Dion Johnson’s abstract paintings inhabit hairline margins between technologic and handmade. The ten examples in “Feel the Sky,” Johnson’s decadal retrospective at Azusa Pacific University, chart his pictorial evolution while affirming his enduring interests.
From across the room, Johnson’s hard-edge linear compositions evoke spectroscopic absorption lines, television interference, digital filaments and desktop computer backgrounds. These images might as well be computer-generated, so coolly precise they appear. However, closer examination reveals subtle textural quirks: pockmarks where bubbles effused from wet paint, scratches, wash irregularities and masking-line thickness from overlapped paint buildup.
Johnson devises his pictures with the premeditation of an architect. He crafts his compositions in Photoshop, then transfers the initial sketches, which he considers “blueprints,” to canvases via rulers and masking tape. Even his utensils—drywall tools, rubber spatulas and spray guns—seem more like that of a mason. It is within vagaries of paint application that Johnson’s pictures accrete homey idiosyncratic charm.
Via his informal painterliness, Johnson imbues his pictures with familiarity that counterbalances their digital schema. Edge (2008) appears as a nonchalant watercolor banner of juxtaposed blue, orange and yellow blocks. Bleed-lines betoken the hues’ slight imbrications, while a toothy border underscores the paper ground’s texture. This piece evokes a fabric swatch.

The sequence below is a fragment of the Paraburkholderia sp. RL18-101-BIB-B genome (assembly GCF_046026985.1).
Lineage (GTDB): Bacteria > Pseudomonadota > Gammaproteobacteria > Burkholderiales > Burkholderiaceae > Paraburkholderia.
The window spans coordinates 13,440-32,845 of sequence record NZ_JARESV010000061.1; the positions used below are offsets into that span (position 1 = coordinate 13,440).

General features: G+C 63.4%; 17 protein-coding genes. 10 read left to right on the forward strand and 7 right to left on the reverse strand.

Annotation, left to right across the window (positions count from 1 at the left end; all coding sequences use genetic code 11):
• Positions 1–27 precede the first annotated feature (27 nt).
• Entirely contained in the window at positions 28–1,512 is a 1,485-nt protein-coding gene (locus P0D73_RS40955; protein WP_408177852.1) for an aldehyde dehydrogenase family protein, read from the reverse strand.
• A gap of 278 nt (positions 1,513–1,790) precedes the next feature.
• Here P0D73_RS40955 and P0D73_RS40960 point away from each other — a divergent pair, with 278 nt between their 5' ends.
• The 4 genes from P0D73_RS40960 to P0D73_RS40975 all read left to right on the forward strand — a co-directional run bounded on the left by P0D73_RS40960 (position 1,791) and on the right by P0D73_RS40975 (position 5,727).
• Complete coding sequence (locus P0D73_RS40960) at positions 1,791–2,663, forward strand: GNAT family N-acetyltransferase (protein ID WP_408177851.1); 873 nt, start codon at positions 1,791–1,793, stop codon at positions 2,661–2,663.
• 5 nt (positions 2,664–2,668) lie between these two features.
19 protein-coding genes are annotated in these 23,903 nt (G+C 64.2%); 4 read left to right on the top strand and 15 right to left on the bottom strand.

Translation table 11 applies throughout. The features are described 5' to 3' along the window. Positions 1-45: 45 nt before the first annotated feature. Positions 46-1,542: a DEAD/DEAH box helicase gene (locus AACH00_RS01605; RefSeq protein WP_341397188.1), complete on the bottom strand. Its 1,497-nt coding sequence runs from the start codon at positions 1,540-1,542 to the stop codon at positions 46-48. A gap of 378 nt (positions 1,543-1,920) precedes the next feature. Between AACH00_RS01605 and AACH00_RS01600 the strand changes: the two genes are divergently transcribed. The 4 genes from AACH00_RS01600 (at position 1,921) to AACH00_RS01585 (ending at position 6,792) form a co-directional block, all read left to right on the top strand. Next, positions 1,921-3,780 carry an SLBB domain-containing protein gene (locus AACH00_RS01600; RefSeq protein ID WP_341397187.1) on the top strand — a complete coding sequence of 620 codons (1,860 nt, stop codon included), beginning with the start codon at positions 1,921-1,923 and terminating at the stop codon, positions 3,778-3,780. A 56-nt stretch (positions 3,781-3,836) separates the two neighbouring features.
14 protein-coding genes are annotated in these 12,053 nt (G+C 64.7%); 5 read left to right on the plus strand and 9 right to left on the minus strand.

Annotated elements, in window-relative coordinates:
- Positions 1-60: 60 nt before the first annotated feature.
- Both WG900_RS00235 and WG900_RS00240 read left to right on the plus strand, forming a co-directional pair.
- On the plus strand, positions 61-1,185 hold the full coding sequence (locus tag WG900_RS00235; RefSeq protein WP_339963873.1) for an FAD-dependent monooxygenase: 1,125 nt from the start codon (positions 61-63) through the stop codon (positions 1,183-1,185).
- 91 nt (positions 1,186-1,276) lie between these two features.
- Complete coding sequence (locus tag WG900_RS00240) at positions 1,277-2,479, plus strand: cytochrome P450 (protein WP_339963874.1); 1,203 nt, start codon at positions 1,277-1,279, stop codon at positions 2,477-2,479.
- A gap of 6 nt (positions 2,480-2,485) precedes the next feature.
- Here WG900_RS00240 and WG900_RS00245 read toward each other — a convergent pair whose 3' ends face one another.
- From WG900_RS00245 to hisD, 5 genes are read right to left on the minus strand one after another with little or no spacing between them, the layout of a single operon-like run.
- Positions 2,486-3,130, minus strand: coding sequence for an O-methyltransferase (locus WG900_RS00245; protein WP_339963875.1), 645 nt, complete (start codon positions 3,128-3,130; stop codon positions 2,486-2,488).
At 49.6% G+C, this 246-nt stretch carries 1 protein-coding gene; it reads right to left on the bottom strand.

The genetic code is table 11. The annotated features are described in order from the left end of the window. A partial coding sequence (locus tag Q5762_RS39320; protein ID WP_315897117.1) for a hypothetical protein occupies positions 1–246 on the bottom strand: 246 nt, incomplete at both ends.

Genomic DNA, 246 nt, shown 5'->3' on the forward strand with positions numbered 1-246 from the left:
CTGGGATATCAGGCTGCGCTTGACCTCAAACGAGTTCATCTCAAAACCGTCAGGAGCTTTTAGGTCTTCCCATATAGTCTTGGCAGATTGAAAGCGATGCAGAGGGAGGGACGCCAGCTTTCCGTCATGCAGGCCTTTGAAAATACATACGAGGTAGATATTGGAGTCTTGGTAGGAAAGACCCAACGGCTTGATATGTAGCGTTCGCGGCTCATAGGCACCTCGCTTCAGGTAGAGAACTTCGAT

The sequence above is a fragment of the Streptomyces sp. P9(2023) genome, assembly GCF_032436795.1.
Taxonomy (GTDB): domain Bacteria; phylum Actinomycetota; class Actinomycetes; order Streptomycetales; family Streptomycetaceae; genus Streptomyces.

Slide (2010) and Flipside (2011) channel 1970’s Lucite accessories, with burnt orange and brown-gold glazes emitting vibrant luster. However, resinous color strata would never bear such sharp demarcations.
Having studied with Karl Benjamin at Claremont Graduate University, Johnson is clearly a contemporary heir to California Hard-Edge painting. Yet his hand-wrought idiosyncrasy also suggests movements associated more with New York, such as Color Field painting of Morris Louis, Barnett Newman, Frank Stella, et al.
Johnson also cites Pop Art as inspiration. Indeed, his references to the pervasiveness of digital aesthetics could be viewed as a contemporary iteration of Pop, similar to Lichtenstein’s appropriation of comic book styles. While his early pieces invoke Pantone-esque graphic design and vintage home decor, Johnson’s later paintings become more ethereal, heightening the atmospheric nature implied by the show’s title. Ad Astra(2017) conjures sunrise and sunset bifurcated by quotidian activity. Radiant pictures as these bring to mind digital screens as replacements for stained glass.
Dion Johnson, “Feel the Sky,” Jan. 12- Mar. 2 at Azusa Pacific University’s Duke Gallery, 701 E. Foothill Blvd., Azusa, CA 91702. www.apu.edu/gallery
See original article at artillerymag.com